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Frequently Asked Questions

What is the difference between certified public accountants (CPAs) and accountants?
A CPA has demonstrated professional competence by passing a rigorous examination and meeting high standards of education. In addition, they must meet strict continuing education requirements, undergo peer review, and adhere to a stringent set of ethical standards.
How do I know if I can do my own taxes or if I need to consult a certified public accountant?
The IRS estimates that it can take more than 28 hours to research tax law, organize your records, and complete a standard 1040 return with three common schedules. Tax law is constantly changing, so it is important that you are educated about these changes so you correctly fill out your forms. Being technologically savvy is also important as tax preparation software can help eliminate errors, both mathematical and technical. If you’re not comfortable with using this type of software, Gelinas & Pratte is here to help.
Should I consult a CPA if I am starting a new business?
It is imperative that you contact a CPA. You will need to discuss the organization of your company for tax purposes as well as numerous other issues relating to operations, not the least of which will be setting your target pricing and gross profit margins. Don’t wait until the year-end to have this discussion. You could be making decisions without the proper advice, and that could wind up hurting you financially or legally.
Are there things I should consider before I talk to you about being my CPA?

Yes. The more you understand about your needs, the better job we can do together of matching our services to those needs. Your first step is to decide what you want from us. Call us first, but prior to meeting with us, you should review your present and future financial goals and needs. Some general questions you should ask yourself might be:

  • Will you need help with personal financial issues, individual or corporate tax returns, retirement, estate, or college planning? Are you seeking investment help?
  • Do you need financial statements prepared for your business? Must those statements be audited or reviewed? Will you need special financial reports for government agencies?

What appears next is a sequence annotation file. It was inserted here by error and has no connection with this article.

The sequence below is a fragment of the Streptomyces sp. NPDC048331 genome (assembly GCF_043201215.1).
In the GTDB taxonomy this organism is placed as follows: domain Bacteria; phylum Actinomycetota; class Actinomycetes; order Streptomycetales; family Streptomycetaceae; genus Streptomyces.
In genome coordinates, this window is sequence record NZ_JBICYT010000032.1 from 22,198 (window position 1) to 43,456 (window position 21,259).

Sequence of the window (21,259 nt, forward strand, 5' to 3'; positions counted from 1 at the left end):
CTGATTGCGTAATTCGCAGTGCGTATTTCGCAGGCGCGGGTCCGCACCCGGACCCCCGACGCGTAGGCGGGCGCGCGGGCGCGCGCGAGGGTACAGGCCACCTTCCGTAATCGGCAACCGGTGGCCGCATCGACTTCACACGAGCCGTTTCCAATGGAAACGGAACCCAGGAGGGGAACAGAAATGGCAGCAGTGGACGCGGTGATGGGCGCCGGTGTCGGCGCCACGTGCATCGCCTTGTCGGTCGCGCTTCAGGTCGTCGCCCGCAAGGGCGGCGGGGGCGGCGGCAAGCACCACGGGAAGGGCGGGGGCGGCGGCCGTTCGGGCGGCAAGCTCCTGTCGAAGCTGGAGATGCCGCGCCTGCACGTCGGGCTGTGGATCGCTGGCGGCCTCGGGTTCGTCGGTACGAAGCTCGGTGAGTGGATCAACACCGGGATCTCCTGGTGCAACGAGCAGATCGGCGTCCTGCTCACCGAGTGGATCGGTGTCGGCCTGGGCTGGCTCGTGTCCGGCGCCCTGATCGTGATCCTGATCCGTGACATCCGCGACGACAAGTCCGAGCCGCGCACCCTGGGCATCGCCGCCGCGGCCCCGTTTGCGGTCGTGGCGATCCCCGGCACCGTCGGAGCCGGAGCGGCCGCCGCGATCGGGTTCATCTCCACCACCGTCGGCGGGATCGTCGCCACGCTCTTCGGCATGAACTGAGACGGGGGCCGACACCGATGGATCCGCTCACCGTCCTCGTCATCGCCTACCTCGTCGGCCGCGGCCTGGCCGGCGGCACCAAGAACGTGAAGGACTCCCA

• How comfortable are you in your own ability (or in the case of a business, your staff’s ability) to handle financial and operational details. Do you want to do as much as possible in-house, or are you considering out-sourcing some of your bookkeeping, accounting, or CFO functions?
  • Do you need help preparing a business plan or a personal or business loan application?
  • Will your business need other services such as technology planning, strategic planning, process consulting, or costs analysis?
What are pass through entities?

The concept of “pass through entity’s attribution” stems from the fact that this entity’s ownership can be attributed to another entity. The IRS Code prescribes that pass through entities’ income belongs to that other entity. Pass through entity earns the income, but is not responsible to pay the tax related to this income. In effect, the pass through entity’s income and related tax liability passes through to the entity having ownership. Examples are estates, LLCs, partnerships, S Corporations and trusts.

What is an estate plan?

An estate plan is a written document that outlines the disposal of one’s estate and includes such things as a will, trust, power of attorney, and a living will. An estate plan is critical for the family and the business because without it, you will pay higher estate taxes than necessary, allocating less of the estate to your heirs. The estate plan should be used in conjunction with the succession plan to see that the family business is transferred in a tax effective manner.

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